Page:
A long, but interesting and insightful essay from Caitlin Flanagan, on the college-admissions scandal, which is really a sign of much deeper societal rot. It’s based not just an a reading of the cases, but her own horrible experience as a college-guidance counselor at a private school.
There’s a lot to unpack here.
First, note that these selfish parents who wanted the status among their peers of being able to say that their daughter was a student at USC, essentially ruined her life:
The couple paid $500,000 to get both of their daughters into USC on the preposterous claim that they rowed crew. Their daughter Olivia has become a particularly ridiculed character in the saga, because there are pre-indictment videos in which she describes both her lack of desire to attend college and how rarely she attended high school during her senior year. But I have sympathy for her. She knew higher education wasn’t where she belonged, but her parents insisted that she go. Up until the scandal, the girl had a thriving cosmetics line, was a popular YouTuber, and was clearly making the best of what Hillary Clinton would call her God-given potential. Now she’s a punch line, and Sephora has pulled her products off the shelves.
Let it be stipulated that much of her Youtube success was due to the fact that she was her mother’s daughter. Not to take anything away from her talent, but there is an overabundance of talent in Hollywood, and much of success, unfortunately, comes from your ability to get it in front of the right people. Nonetheless, she was making a successful life from the accident of her birth, and could have been allowed to continue to do so without the corruption and pressure from the parents.
But the other irony is that all of this wasn’t done to get her into Harvard, but USC. Now USC is a good school, and in fact I have two nieces who have degrees from it, and I’m pretty confident that they got in (including scholarships) legitimately. I haven’t asked them, but I would imagine they would be rightly infuriated, because this revelation denigrates and raises unjustified suspicions about their own accomplishments both in getting in, and being successful there.
But as she points out, there are implications about the ethics and corruption of the “elites” who fancy themselves our betters, far beyond academia:
Much of the discussion of this scandal has centered on the corruption in the college-admissions process. But think about the kinds of jobs that the indicted parents held. Four of them worked in private equity, a fifth in the field of “investments,” others in real-estate development and the most senior management of huge corporations. Together, they have handled billions of dollars’ worth of assets within heavily regulated fields—yet look how easily and how eagerly they allegedly embrace a crooked scheme, as quoted in the court documents.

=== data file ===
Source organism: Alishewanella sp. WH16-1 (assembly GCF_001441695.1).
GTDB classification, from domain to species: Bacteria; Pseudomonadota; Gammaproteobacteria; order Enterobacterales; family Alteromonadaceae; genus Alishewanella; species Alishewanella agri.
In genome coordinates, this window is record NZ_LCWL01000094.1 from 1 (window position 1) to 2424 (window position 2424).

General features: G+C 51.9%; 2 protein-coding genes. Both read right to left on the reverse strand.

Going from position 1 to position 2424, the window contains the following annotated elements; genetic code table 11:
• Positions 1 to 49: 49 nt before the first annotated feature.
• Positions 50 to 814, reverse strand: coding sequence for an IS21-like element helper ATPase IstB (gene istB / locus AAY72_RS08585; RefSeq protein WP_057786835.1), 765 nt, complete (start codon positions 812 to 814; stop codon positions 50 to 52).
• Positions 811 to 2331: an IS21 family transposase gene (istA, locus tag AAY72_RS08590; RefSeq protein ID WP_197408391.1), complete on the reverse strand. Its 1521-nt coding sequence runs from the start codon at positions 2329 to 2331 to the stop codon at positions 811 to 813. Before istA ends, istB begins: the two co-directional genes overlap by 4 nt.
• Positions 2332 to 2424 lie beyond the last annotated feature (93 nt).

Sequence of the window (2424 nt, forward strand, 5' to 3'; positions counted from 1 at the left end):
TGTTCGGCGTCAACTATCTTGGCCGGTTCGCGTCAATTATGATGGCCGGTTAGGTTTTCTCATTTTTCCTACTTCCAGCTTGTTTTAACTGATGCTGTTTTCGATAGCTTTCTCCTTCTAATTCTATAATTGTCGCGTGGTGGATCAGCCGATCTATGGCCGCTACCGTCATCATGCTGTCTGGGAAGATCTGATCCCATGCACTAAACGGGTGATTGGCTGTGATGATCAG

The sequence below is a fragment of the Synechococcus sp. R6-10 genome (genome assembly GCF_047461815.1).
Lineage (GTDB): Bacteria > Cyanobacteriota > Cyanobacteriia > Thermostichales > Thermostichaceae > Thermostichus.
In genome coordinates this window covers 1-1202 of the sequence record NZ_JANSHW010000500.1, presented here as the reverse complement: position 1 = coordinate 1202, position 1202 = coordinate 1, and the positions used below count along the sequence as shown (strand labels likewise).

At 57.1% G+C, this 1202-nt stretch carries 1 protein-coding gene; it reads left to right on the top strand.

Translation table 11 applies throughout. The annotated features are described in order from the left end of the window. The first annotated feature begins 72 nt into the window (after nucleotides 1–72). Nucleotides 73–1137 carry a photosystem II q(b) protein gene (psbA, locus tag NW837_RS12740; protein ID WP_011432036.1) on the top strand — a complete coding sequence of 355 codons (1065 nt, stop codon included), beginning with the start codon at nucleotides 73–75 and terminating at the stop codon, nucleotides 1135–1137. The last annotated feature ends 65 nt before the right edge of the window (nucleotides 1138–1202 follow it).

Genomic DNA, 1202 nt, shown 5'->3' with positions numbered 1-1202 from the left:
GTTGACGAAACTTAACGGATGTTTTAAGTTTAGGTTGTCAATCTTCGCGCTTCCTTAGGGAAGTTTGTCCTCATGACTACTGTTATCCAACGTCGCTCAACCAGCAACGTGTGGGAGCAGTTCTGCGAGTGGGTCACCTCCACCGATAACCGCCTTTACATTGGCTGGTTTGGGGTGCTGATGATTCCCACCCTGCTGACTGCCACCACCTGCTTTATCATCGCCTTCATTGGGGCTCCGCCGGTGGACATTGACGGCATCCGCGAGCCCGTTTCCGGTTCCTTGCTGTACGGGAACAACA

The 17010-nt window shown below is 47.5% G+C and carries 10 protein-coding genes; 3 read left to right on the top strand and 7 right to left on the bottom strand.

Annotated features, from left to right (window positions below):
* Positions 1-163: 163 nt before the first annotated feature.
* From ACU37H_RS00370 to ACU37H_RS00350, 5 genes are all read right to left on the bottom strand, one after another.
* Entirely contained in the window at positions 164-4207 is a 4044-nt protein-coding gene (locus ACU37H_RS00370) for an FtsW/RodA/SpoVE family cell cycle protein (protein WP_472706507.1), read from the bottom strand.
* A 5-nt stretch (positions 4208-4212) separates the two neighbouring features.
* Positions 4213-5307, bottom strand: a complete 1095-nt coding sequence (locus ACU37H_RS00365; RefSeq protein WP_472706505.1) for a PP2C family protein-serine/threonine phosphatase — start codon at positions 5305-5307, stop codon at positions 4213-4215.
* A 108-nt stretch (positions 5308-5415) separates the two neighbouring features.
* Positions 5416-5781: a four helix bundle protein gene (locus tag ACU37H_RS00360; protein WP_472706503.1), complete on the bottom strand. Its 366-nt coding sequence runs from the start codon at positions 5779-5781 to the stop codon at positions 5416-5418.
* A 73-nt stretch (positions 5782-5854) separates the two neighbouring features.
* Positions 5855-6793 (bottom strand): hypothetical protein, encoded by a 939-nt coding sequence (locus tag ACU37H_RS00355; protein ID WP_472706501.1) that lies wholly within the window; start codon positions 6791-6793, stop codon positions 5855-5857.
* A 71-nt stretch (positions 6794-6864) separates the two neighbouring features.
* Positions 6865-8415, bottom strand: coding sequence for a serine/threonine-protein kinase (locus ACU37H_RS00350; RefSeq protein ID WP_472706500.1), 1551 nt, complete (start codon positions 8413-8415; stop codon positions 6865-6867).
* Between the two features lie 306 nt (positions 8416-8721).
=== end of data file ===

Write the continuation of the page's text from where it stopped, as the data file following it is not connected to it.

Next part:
Here is Bill McGlashan, then a senior executive at a global private-equity fund, reacting to Singer’s plan to get his son (who does not play football) admitted to USC via the football team: “That’s just totally hilarious.”
Here is Robert Zangrillo, the founder and CEO of a private investment firm, talking with one of Singer’s employees who is planning to bring up his daughter’s grades by taking online classes in her name: “Just makes [sic] sure it gets done as quickly as possible.”
Here is John B. Wilson, the founder and CEO of a private-equity and real-estate-development firm, on getting his son into USC using a fake record of playing water polo: “Thanks again for making this happen!” And, “What are the options for the payment? Can we make it for consulting or whatever … so that I can pay it from the corporate account?” He can. “Awesome!”
Here is Douglas Hodge, the former CEO of a large investment-management company, learning from Singer that his son will be admitted to USC via a bribery scheme, and that it’s time to send a check: “Fanstatic [sic]!! Will do.”
The word entitlement—even in its full, splendid range of meanings—doesn’t begin to cover the attitudes on display. Devin Sloane is the CEO of a Los Angeles company that deals in wastewater management. Through Singer, he allegedly bribed USC to get his son admitted as a water-polo player. But a guidance counselor at his school learned of the scheme and contacted USC—the boy did not play the sport; something was clearly awry. Singer smoothed it over, but the whole incident enraged Sloane: “The more I think about this, it is outrageous! They have no business or legal right considering all the students privacy issues to be calling and challenging/question [my son’s] application,” he wrote to Singer.
I’m happy that there will be legal consequences for all this, but I have a feeling that, rather than re-examine their own lives, values , and ethics, I suspect that their peers will probably just think “How could they be so stupid?” And go on with the corruption in their own lives, thinking themselves smarter, and able to continue to beat the system. And of course, what has been on display with the (so far) asymmetric investigations at the highest levels of our nation’s government, they might be justified in thinking so.
But to get back to the proximate issue, the corruption of academia itself, it will require a change in societal thinking about the value of a college degree (this may already be happening). But first and foremost, we have to reform the loan program, and a key part of that would be removing government from the equation.